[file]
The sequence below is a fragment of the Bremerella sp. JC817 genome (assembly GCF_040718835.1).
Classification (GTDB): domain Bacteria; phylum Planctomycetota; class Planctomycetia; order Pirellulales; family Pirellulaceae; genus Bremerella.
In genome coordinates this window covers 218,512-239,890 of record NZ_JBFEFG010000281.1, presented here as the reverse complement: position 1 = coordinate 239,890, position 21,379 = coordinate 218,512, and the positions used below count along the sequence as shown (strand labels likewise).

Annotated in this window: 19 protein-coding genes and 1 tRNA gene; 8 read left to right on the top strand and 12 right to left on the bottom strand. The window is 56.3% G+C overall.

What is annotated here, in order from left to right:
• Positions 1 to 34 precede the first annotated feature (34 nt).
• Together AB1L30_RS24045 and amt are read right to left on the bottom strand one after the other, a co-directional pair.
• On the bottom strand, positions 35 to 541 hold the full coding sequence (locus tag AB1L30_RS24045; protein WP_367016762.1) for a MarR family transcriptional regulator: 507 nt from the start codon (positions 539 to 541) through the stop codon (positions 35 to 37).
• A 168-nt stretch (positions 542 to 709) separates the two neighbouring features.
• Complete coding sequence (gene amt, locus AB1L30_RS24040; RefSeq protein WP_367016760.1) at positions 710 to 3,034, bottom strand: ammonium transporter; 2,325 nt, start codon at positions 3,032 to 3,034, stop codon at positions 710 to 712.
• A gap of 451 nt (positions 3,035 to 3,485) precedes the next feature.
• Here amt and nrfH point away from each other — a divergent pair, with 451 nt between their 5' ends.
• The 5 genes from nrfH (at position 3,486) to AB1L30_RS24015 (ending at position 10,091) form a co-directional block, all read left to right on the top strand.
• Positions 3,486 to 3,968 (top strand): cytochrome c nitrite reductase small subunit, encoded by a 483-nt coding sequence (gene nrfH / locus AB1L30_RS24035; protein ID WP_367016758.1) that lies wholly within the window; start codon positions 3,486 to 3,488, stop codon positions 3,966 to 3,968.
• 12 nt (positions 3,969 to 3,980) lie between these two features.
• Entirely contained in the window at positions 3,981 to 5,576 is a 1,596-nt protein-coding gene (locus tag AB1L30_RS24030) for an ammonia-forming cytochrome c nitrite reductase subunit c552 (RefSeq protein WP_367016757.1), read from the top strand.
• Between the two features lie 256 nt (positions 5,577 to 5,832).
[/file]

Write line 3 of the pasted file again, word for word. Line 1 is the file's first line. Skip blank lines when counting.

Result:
In genome coordinates this window covers 218,512-239,890 of record NZ_JBFEFG010000281.1, presented here as the reverse complement: position 1 = coordinate 239,890, position 21,379 = coordinate 218,512, and the positions used below count along the sequence as shown (strand labels likewise).